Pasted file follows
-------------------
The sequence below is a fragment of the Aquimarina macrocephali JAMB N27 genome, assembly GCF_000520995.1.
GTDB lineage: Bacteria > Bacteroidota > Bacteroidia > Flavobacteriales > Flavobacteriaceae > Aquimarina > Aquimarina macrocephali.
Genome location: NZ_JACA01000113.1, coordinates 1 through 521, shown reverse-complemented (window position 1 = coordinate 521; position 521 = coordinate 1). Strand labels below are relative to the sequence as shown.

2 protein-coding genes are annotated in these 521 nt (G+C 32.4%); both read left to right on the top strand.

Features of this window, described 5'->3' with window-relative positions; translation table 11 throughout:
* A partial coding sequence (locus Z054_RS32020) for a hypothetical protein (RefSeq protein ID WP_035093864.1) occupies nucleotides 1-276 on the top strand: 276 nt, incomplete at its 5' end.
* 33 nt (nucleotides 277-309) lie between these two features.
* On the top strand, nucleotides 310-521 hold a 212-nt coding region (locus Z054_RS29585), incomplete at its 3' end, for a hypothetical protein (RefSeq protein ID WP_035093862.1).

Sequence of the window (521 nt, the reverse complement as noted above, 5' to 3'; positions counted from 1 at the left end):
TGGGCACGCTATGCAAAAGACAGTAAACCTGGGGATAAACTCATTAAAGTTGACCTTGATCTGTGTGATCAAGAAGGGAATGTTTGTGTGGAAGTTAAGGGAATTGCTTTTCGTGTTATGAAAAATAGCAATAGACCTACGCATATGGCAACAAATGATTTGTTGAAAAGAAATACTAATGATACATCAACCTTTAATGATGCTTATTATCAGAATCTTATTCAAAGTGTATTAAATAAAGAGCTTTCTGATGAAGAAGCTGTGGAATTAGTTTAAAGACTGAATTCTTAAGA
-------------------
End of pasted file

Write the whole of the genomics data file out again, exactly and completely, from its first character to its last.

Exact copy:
The sequence below is a fragment of the Aquimarina macrocephali JAMB N27 genome, assembly GCF_000520995.1.
GTDB lineage: Bacteria > Bacteroidota > Bacteroidia > Flavobacteriales > Flavobacteriaceae > Aquimarina > Aquimarina macrocephali.
Genome location: NZ_JACA01000113.1, coordinates 1 through 521, shown reverse-complemented (window position 1 = coordinate 521; position 521 = coordinate 1). Strand labels below are relative to the sequence as shown.

2 protein-coding genes are annotated in these 521 nt (G+C 32.4%); both read left to right on the top strand.

Features of this window, described 5'->3' with window-relative positions; translation table 11 throughout:
* A partial coding sequence (locus Z054_RS32020) for a hypothetical protein (RefSeq protein ID WP_035093864.1) occupies nucleotides 1-276 on the top strand: 276 nt, incomplete at its 5' end.
* 33 nt (nucleotides 277-309) lie between these two features.
* On the top strand, nucleotides 310-521 hold a 212-nt coding region (locus Z054_RS29585), incomplete at its 3' end, for a hypothetical protein (RefSeq protein ID WP_035093862.1).

Sequence of the window (521 nt, the reverse complement as noted above, 5' to 3'; positions counted from 1 at the left end):
TGGGCACGCTATGCAAAAGACAGTAAACCTGGGGATAAACTCATTAAAGTTGACCTTGATCTGTGTGATCAAGAAGGGAATGTTTGTGTGGAAGTTAAGGGAATTGCTTTTCGTGTTATGAAAAATAGCAATAGACCTACGCATATGGCAACAAATGATTTGTTGAAAAGAAATACTAATGATACATCAACCTTTAATGATGCTTATTATCAGAATCTTATTCAAAGTGTATTAAATAAAGAGCTTTCTGATGAAGAAGCTGTGGAATTAGTTTAAAGACTGAATTCTTAAGA